Restricted stock consists of shares of company stock, the ownership of which does not pass to the executive unless and until specified conditions are met. Typical conditions include the passage of time and the achievement of individual and corporate performance goals.

There are two important dates associated with restricted stock. The grant date is the date on which the award is made, i.e., the date on which the company enters into an agreement with the executive that he or she will receive the specified number of shares at the specified future date provided that the required conditions have been met. The vesting date is the date on which ownership of the shares passes to the executive.

SEC Disclosure Regulations

In October, 1992, the Securities and Exchange Commission (SEC) issued new regulations governing the content and format of annual proxy statement disclosures pertaining to compensation of the company's five most highly paid executives. The regulations require the disclosure of salary, bonus, other annual compensation, restricted stock grants, number of restricted shares vesting during the year, stock option grants, payouts under long-term incentive plans, stock option exercises and other compensation.

Stock option disclosures are centered on the grant date and exercise date. For each of the company's five most highly paid executives, the proxy statement must disclose the number and value of stock options granted and exercised during the year. The number of stock options granted during the year is reported in the compensation table in the proxy statement.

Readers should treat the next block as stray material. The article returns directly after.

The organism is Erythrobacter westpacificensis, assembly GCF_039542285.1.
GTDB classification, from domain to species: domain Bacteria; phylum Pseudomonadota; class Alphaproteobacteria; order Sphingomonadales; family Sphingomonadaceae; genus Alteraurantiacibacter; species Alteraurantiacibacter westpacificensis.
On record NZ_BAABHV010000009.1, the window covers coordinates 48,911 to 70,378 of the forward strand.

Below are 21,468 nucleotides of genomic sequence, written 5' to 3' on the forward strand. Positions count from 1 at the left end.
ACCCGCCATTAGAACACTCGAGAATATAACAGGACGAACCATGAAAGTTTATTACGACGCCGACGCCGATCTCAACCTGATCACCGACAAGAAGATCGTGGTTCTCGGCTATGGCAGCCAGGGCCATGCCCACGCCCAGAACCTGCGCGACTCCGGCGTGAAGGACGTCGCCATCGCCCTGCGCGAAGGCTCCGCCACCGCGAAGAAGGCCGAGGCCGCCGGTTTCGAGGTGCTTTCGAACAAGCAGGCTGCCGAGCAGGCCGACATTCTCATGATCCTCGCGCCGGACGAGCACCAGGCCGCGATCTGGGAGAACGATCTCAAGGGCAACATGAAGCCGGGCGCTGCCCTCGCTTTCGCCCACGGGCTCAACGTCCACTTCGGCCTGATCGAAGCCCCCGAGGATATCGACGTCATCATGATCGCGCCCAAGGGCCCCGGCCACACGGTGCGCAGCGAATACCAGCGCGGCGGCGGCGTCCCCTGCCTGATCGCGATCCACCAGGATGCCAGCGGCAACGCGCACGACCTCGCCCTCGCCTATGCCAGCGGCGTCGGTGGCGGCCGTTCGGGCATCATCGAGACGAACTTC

The SEC requires that stock options be valued under one of two methods. The first method, known as Black-Scholes, estimates the probability distribution of future stock prices, obtains an expected value by weighting each possible price according to its probability and then values the option by taking the present value of the expected value.

As an alternative to the Black-Scholes model, the SEC allows companies to estimate the value of options granted by assuming growth rates of 0%, 5% and 10% in the price of the stock. The value of the options granted is the difference between the exercise price (the price at which the option holder is entitled to purchase the stock) and the ending price based on each growth assumption. Options exercised during the year are valued at the difference between the exercise price and the market price of the stock at the time the options were exercised. In addition to these disclosures, the proxy statement must also report the value of all holdings of executive stock options that are "in the money," i.e., options for which the exercise price is lower than the year-end market price.

The disclosures for restricted stock are centered on the grant date and vesting date. For each of the company's five most highly paid executives, the proxy statement must disclose the number of restricted shares granted and vested during the year. The compensation table in the proxy statement must also disclose the dollar value of the shares granted. Grants of restricted stock are valued at the share price on the grant date.

FASB Exposure Draft

Accounting for stock-based compensation has a long and contentious history. At the present time, accounting for stock-based compensation is governed by APB Opinion No. 25. One of the most heavily criticized features of APB 25 is that it does not require the recognition of compensation expense for executive stock options or for grants of restricted stock. In June, 1993, the FASB issued the exposure draft entitled, "Accounting for Stock-Based Compensation."